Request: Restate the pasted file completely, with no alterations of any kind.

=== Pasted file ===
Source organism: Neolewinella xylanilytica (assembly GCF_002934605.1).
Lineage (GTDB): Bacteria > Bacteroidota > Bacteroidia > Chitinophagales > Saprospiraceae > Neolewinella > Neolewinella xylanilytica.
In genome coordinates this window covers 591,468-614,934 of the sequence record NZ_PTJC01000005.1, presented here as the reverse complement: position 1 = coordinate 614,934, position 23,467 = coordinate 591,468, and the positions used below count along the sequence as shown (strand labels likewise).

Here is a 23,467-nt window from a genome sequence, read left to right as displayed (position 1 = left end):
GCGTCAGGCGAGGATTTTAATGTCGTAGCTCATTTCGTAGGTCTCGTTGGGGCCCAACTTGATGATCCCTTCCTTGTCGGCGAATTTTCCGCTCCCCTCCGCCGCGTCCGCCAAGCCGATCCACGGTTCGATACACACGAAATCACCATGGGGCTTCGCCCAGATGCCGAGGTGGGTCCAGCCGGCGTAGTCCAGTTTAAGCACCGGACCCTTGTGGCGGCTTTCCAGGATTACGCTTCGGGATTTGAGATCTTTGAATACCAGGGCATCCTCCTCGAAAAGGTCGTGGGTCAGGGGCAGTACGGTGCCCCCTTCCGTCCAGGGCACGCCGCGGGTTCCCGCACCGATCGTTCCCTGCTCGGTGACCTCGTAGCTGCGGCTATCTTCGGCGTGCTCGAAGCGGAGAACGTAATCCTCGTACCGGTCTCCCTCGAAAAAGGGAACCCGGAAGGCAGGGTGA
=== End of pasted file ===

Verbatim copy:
Source organism: Neolewinella xylanilytica (assembly GCF_002934605.1).
Lineage (GTDB): Bacteria > Bacteroidota > Bacteroidia > Chitinophagales > Saprospiraceae > Neolewinella > Neolewinella xylanilytica.
In genome coordinates this window covers 591,468-614,934 of the sequence record NZ_PTJC01000005.1, presented here as the reverse complement: position 1 = coordinate 614,934, position 23,467 = coordinate 591,468, and the positions used below count along the sequence as shown (strand labels likewise).

Here is a 23,467-nt window from a genome sequence, read left to right as displayed (position 1 = left end):
GCGTCAGGCGAGGATTTTAATGTCGTAGCTCATTTCGTAGGTCTCGTTGGGGCCCAACTTGATGATCCCTTCCTTGTCGGCGAATTTTCCGCTCCCCTCCGCCGCGTCCGCCAAGCCGATCCACGGTTCGATACACACGAAATCACCATGGGGCTTCGCCCAGATGCCGAGGTGGGTCCAGCCGGCGTAGTCCAGTTTAAGCACCGGACCCTTGTGGCGGCTTTCCAGGATTACGCTTCGGGATTTGAGATCTTTGAATACCAGGGCATCCTCCTCGAAAAGGTCGTGGGTCAGGGGCAGTACGGTGCCCCCTTCCGTCCAGGGCACGCCGCGGGTTCCCGCACCGATCGTTCCCTGCTCGGTGACCTCGTAGCTGCGGCTATCTTCGGCGTGCTCGAAGCGGAGAACGTAATCCTCGTACCGGTCTCCCTCGAAAAAGGGAACCCGGAAGGCAGGGTGA